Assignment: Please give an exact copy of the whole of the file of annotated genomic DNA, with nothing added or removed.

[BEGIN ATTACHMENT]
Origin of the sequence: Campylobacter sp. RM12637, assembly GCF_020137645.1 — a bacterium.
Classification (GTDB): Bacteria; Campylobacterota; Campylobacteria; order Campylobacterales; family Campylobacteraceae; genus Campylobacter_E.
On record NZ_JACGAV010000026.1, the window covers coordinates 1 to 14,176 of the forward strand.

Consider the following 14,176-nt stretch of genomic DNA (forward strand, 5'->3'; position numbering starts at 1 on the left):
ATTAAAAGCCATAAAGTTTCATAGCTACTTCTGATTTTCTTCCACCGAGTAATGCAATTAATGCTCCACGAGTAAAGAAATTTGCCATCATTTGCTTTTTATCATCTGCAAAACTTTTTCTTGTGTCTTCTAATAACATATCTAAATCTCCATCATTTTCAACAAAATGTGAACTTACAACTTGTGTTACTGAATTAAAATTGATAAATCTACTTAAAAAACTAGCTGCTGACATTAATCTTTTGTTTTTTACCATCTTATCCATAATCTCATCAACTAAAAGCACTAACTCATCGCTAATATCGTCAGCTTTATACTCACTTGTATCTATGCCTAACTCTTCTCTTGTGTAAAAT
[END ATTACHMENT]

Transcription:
Origin of the sequence: Campylobacter sp. RM12637, assembly GCF_020137645.1 — a bacterium.
Classification (GTDB): Bacteria; Campylobacterota; Campylobacteria; order Campylobacterales; family Campylobacteraceae; genus Campylobacter_E.
On record NZ_JACGAV010000026.1, the window covers coordinates 1 to 14,176 of the forward strand.

Consider the following 14,176-nt stretch of genomic DNA (forward strand, 5'->3'; position numbering starts at 1 on the left):
ATTAAAAGCCATAAAGTTTCATAGCTACTTCTGATTTTCTTCCACCGAGTAATGCAATTAATGCTCCACGAGTAAAGAAATTTGCCATCATTTGCTTTTTATCATCTGCAAAACTTTTTCTTGTGTCTTCTAATAACATATCTAAATCTCCATCATTTTCAACAAAATGTGAACTTACAACTTGTGTTACTGAATTAAAATTGATAAATCTACTTAAAAAACTAGCTGCTGACATTAATCTTTTGTTTTTTACCATCTTATCCATAATCTCATCAACTAAAAGCACTAACTCATCGCTAATATCGTCAGCTTTATACTCACTTGTATCTATGCCTAACTCTTCTCTTGTGTAAAAT